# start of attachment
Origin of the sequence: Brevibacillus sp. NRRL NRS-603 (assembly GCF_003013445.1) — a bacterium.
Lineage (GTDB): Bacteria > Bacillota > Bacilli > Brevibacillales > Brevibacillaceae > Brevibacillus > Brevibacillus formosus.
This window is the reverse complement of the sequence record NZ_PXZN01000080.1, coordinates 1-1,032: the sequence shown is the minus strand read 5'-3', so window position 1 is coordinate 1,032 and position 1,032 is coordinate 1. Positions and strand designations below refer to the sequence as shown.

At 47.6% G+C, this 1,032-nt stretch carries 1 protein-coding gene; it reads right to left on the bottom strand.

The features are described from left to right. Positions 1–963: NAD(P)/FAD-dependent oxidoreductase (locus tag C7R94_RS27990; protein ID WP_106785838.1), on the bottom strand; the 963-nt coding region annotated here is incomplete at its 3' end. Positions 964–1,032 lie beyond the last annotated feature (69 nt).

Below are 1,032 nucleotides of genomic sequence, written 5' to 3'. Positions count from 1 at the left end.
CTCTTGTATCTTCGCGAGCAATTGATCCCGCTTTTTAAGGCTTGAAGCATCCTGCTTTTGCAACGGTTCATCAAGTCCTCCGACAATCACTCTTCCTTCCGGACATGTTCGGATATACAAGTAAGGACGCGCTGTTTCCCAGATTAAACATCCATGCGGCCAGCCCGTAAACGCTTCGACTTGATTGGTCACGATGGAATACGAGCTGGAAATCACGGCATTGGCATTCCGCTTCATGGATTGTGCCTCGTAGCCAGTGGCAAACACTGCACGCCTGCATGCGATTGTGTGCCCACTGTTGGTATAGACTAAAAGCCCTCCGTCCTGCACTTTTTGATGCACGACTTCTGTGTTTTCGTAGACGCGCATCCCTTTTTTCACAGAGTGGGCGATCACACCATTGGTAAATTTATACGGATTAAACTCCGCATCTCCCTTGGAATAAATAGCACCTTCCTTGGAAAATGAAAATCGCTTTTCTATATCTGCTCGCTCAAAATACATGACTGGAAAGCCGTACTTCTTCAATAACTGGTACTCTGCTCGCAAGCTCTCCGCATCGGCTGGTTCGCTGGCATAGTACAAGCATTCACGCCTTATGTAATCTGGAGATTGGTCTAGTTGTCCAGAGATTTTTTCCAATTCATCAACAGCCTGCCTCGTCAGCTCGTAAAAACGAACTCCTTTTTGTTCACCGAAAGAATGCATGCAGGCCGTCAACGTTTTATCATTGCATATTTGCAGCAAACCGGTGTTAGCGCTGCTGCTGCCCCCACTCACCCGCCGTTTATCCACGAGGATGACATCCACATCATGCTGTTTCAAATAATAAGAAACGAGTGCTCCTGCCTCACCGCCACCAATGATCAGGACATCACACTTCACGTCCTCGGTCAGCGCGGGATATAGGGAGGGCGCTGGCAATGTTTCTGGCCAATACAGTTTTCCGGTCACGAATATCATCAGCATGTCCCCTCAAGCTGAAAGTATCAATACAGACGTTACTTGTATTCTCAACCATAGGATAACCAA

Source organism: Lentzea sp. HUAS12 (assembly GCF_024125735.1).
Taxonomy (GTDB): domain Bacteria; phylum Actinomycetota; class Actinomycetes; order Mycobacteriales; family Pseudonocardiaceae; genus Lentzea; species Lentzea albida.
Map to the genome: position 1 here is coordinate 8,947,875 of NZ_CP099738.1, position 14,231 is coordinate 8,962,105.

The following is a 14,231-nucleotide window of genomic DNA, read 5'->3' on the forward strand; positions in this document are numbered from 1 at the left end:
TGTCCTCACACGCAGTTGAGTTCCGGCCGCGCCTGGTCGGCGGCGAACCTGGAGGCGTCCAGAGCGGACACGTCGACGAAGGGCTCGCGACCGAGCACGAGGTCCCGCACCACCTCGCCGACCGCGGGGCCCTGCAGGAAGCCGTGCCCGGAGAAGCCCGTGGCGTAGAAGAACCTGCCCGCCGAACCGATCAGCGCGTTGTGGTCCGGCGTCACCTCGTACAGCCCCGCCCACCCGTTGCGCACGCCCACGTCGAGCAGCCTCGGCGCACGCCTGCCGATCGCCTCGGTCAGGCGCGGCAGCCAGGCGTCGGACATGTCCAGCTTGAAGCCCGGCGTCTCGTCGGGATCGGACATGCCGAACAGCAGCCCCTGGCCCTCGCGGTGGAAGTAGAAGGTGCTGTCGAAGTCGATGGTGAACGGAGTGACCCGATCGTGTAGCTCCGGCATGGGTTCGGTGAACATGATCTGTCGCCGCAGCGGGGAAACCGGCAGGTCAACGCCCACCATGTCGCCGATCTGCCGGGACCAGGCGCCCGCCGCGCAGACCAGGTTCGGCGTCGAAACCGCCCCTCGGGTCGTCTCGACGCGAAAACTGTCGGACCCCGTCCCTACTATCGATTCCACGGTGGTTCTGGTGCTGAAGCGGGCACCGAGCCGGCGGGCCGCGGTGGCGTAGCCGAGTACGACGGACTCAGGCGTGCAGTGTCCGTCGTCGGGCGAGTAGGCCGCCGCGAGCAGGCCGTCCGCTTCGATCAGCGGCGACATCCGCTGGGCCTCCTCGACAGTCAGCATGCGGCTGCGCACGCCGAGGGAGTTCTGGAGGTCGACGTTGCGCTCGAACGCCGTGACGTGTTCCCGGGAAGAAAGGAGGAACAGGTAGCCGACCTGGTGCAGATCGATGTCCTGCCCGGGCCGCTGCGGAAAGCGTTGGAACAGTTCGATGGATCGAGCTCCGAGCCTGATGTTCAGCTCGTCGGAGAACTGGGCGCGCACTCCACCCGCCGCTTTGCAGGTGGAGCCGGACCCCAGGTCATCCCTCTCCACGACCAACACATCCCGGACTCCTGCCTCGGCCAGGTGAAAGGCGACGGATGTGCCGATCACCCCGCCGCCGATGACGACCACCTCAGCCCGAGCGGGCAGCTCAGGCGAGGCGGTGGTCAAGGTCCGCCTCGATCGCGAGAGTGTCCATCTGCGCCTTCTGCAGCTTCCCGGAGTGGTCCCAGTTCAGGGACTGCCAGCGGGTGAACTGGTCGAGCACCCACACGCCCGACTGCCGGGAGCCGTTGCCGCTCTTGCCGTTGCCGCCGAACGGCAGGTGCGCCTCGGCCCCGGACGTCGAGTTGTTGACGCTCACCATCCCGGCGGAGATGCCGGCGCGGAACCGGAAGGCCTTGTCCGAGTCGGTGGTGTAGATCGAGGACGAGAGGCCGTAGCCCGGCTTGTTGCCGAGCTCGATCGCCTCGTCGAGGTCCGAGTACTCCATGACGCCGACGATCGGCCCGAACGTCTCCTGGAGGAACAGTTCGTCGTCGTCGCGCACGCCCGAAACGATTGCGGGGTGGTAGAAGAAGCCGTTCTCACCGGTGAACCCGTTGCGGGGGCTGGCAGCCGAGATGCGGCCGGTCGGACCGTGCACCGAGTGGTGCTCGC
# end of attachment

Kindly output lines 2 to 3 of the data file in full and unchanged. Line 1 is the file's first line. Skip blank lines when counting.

Lineage (GTDB): Bacteria > Bacillota > Bacilli > Brevibacillales > Brevibacillaceae > Brevibacillus > Brevibacillus formosus.
This window is the reverse complement of the sequence record NZ_PXZN01000080.1, coordinates 1-1,032: the sequence shown is the minus strand read 5'-3', so window position 1 is coordinate 1,032 and position 1,032 is coordinate 1. Positions and strand designations below refer to the sequence as shown.